instead of in a session.

Whenever possible I prefer to hold these types of events in a single,
large, open space. (If the weather permits I love holding entire
conferences outside and at least in part in motion). The key aspect
of being all together in a single, large space (ideally with minimal
furniture - and what furniture there is pushed out to the edges) is
that it greatly facilitates people overhearing other discussions,
people migrating between discourses and at a minimum having a
generalized sense of what else is happening - which conversations are
striking a deep chord with the group (and which are not) - and helping
each individual find others at the event with shared passions.

The mistake I see countless events (including most BarCamps) make is
to have lots of small rooms, scattered throughout a venue, and to have
very few shared group experiences so once the event starts everyone
ends up with a personalized experience - moving between rooms - but
has little overall sense of what the group as a whole is experiencing
of thinking about.

I would also highly recommend taking time on the first day to give
everyone present a very visceral sense of who else is there - what
brought them to the space, what backgrounds or perspectives they are
bringing to the event.

I generally do this with a group, physical exercise - plus if the
group is small enough some basic introductions.

One favorite is to pick THREE (no more and no less) broad themes
related to the event.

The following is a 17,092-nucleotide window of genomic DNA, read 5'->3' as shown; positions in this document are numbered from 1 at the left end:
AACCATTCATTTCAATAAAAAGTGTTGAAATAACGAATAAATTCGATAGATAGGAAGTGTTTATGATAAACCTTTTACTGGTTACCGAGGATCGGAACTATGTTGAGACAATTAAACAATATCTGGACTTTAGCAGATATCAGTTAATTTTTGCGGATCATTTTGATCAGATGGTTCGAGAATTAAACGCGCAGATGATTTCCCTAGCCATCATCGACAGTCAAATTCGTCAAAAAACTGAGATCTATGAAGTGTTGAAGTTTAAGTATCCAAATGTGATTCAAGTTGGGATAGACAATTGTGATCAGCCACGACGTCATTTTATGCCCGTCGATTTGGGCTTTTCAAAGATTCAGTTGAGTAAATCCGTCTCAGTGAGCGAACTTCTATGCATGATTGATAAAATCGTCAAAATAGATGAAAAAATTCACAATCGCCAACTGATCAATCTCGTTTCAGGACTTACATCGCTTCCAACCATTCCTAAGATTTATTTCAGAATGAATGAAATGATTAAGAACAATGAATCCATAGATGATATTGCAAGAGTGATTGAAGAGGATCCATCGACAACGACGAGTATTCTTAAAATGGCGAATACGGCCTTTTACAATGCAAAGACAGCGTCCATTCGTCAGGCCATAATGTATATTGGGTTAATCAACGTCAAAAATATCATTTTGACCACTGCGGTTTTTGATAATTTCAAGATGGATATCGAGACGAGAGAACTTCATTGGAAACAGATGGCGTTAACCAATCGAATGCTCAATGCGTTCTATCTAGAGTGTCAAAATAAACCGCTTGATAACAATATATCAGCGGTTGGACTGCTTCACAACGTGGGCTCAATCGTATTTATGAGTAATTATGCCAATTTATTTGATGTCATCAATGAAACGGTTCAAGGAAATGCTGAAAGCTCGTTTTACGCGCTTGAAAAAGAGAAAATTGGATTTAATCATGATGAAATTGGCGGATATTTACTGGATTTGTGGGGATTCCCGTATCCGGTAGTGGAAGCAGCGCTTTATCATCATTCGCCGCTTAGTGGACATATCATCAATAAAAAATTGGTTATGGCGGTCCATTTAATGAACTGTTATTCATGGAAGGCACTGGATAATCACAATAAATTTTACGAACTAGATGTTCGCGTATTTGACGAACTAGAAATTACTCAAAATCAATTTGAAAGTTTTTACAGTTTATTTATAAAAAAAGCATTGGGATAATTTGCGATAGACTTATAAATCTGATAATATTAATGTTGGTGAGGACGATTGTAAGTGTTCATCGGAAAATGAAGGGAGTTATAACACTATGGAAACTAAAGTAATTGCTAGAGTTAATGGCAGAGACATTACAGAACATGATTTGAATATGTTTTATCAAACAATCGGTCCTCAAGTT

For WinterCamp this might be "Networks. Art. Politics" (pick
better/more focused ones - but ideally terms which are in tension with
each other)

Then you ask the whole group to form a TRIANGLE where each person
places themselves along an edge which represents what their specific
interests are (i.e. if mostly Art then at that point, if equally Art
& Politics then midway between those two points). The point of the
exercise being threefold.

1. It forces people to choose since you don't allow them to break the
edges - so they can't be equally interested in all three.

2. It gets people physically milling and moving about - which as a
start to an Open Space/BarCamp style event is vital - it breaks people
of the habit of just being passive listeners as they are all to often
at most more typical conferences or events.

3. Once formed it gives people a broad perspective on the interests
of the crowd PLUS an immediate chance to find fellow travelers who
share specific interests (i.e the people immediately around you in
the triangle have just identified themselves as sharing your exact